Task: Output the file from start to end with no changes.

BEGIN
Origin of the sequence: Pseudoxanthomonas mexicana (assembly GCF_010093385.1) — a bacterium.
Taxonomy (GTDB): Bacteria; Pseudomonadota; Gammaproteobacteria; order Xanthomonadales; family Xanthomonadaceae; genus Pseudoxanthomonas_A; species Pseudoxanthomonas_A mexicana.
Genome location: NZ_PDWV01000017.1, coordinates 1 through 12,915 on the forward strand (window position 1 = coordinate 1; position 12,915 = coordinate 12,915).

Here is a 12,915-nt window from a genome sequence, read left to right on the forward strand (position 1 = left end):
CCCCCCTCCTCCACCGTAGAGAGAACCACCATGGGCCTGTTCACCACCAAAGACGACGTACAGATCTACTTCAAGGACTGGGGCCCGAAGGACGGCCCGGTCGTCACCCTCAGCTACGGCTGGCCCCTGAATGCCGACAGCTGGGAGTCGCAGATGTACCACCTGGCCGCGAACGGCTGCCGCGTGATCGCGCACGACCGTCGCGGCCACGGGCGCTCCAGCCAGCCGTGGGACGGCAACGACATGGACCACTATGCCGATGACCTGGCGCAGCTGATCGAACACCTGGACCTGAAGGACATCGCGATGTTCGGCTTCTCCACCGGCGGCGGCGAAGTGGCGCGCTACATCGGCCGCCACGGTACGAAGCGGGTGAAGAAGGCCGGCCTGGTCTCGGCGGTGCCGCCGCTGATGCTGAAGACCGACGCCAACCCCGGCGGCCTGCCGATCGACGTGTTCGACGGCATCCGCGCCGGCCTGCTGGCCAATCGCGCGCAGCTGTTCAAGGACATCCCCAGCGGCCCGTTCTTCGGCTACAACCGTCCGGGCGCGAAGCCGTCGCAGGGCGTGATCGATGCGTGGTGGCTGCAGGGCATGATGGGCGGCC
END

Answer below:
Origin of the sequence: Pseudoxanthomonas mexicana (assembly GCF_010093385.1) — a bacterium.
Taxonomy (GTDB): Bacteria; Pseudomonadota; Gammaproteobacteria; order Xanthomonadales; family Xanthomonadaceae; genus Pseudoxanthomonas_A; species Pseudoxanthomonas_A mexicana.
Genome location: NZ_PDWV01000017.1, coordinates 1 through 12,915 on the forward strand (window position 1 = coordinate 1; position 12,915 = coordinate 12,915).

Here is a 12,915-nt window from a genome sequence, read left to right on the forward strand (position 1 = left end):
CCCCCCTCCTCCACCGTAGAGAGAACCACCATGGGCCTGTTCACCACCAAAGACGACGTACAGATCTACTTCAAGGACTGGGGCCCGAAGGACGGCCCGGTCGTCACCCTCAGCTACGGCTGGCCCCTGAATGCCGACAGCTGGGAGTCGCAGATGTACCACCTGGCCGCGAACGGCTGCCGCGTGATCGCGCACGACCGTCGCGGCCACGGGCGCTCCAGCCAGCCGTGGGACGGCAACGACATGGACCACTATGCCGATGACCTGGCGCAGCTGATCGAACACCTGGACCTGAAGGACATCGCGATGTTCGGCTTCTCCACCGGCGGCGGCGAAGTGGCGCGCTACATCGGCCGCCACGGTACGAAGCGGGTGAAGAAGGCCGGCCTGGTCTCGGCGGTGCCGCCGCTGATGCTGAAGACCGACGCCAACCCCGGCGGCCTGCCGATCGACGTGTTCGACGGCATCCGCGCCGGCCTGCTGGCCAATCGCGCGCAGCTGTTCAAGGACATCCCCAGCGGCCCGTTCTTCGGCTACAACCGTCCGGGCGCGAAGCCGTCGCAGGGCGTGATCGATGCGTGGTGGCTGCAGGGCATGATGGGCGGCC